"This is such a mistake," she thought to herself.
Another loud cheer erupted from up on the clubhouse deck. The voice responded again,
Her head filled with mindless chatter so loud that it left her with nothing to say. Slowly she pulled the phone from her ear, fear and regret drizzling steadily, slowly filling her up. Her hand shook as she hung up the receiver. Her coin clanked its way through the phone and clattered into the tray. She dug another coin from her pocket, her silence costing her dearly.
She stood in the booth for a while, and the notion of filling herself with booze passed fleetingly through her mind. She reminded herself that those days were gone, and caught herself out on her own backward slide. How quickly revisiting the past could restore such dangerous patterns.
She fed the coin in the slot and redialled the number. It answered at once.
"Hello?" she noted a tinge of annoyance in his voice.
"Jack?" Her hand clenched the receiver so tightly, her fingers hurt.
"Yes, this is Jack. Who's this?" There was a hint of playfulness now back in his voice.
"Jack, Hi, it's Ella...I got your ..."
"Ella?" he cut her off.
"Yes, it's me," she said, looking back out at the darkening sea. A silence drifted between them as dark and as deep as the ocean before her.
"Where are you?" he finally asked, his voice softening.
"I'm down at the surf club,"
"Our surf club?" she could hear the surprise in his voice. He clearly wasn't expecting a house call. Something fluttered inside her at his reference to "our".
"Yes, our surf club," she smiled.
"Fuck. um...where are you staying?" he asked. She realised she hadn't a clue, hadn't thought much about where she would be by the end of the day.
"I actually hadn't given it much thought until now. There's a motel I passed back on the coast road, I'll probably..."
"No, no,don't do that. I just thought you might be already staying somewhere. I'm guessing you got my letter?"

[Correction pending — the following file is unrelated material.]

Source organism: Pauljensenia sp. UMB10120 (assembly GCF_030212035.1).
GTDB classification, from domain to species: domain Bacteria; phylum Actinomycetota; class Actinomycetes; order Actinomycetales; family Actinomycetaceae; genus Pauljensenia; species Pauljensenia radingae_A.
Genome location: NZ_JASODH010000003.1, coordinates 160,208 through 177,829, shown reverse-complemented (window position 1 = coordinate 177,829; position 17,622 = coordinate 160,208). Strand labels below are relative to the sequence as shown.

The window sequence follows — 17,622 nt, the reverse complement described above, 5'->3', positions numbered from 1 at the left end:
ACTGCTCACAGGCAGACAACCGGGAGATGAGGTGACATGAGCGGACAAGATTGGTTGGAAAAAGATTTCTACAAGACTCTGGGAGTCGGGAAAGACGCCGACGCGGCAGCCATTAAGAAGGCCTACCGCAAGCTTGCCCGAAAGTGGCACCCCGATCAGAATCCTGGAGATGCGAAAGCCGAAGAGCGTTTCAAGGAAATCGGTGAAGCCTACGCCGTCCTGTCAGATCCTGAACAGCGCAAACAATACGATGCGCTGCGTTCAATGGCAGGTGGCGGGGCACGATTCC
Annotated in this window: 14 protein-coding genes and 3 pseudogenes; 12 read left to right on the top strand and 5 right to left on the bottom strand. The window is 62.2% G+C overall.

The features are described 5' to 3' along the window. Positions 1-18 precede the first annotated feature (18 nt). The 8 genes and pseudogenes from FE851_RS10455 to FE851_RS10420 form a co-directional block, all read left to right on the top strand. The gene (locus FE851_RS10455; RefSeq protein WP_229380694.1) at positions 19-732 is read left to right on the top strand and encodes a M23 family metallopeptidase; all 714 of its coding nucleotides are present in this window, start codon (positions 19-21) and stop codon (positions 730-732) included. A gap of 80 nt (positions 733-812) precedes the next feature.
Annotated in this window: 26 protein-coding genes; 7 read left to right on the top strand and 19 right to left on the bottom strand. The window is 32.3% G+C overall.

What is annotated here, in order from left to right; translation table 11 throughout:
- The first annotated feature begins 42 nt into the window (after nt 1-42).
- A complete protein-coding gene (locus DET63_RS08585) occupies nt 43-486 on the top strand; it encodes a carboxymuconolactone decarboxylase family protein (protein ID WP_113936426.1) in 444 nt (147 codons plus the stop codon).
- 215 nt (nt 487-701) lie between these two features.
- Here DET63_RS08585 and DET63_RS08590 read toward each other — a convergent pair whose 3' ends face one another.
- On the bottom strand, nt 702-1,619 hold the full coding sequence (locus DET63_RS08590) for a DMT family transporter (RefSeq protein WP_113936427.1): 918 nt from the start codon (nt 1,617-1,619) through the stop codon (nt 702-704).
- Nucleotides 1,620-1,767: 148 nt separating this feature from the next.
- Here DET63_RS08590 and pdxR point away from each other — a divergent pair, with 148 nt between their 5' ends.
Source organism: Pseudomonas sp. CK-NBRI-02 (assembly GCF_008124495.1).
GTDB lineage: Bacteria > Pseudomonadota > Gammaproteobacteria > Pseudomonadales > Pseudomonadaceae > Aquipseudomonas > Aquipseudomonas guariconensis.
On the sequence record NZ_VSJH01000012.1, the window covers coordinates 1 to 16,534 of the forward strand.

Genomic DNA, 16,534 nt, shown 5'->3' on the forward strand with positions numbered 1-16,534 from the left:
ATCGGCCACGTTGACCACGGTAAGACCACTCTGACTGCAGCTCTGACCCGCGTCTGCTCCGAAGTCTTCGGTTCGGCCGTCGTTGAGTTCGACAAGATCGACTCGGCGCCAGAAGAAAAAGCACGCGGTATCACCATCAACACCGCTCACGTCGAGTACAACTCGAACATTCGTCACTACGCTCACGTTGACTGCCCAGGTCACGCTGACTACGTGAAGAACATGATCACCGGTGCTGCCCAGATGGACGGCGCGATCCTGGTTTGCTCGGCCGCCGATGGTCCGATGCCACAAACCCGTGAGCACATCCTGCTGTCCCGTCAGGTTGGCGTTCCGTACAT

"You'd be guessing right," she said staring at it as it lay in her upturned helmet that rested on the bench.
A silence fell between them again. In the background, voices carried over the quietness. She imagined him somewhere, sitting back, watching the tele, drinking a beer.
"Well, you know where I live. Come on over." She heard his nervousness tightly disguised by his laughter and figured he was possibly even more scared than her. The thought made her feel better.
"Maybe I should book a room first and then..."
"Ella, it's me. There's a spare room here..."
"Enough said then," she answered quietly.
"Enough said," he answered back, and then she heard him hang up the phone.
She replaced the receiver with both hands, leaning her head hard against them as she processed what had just happened. She wondered how ten years could pass and yet have it feel like no more than a week. She let go of the phone, and folded the letter, and tucked it back in her jacket pocket. She picked up her helmet and pulled open the door, relieved to be out of the tight confined space. In the twilight, she crossed the car park, pulled on her helmet, straddled her bike and cranked it to life. With the cover of darkness slung gently about her, she rode out of the car park and headed back onto the road that would lead her to him.
'our surf club', she reminded herself as she rode.
Like a lovesick teen, she could feel the distinctive flutter beating its wings inside her. In less than ten minutes she had pulled into his drive. The outside light burned like a beacon guiding her home.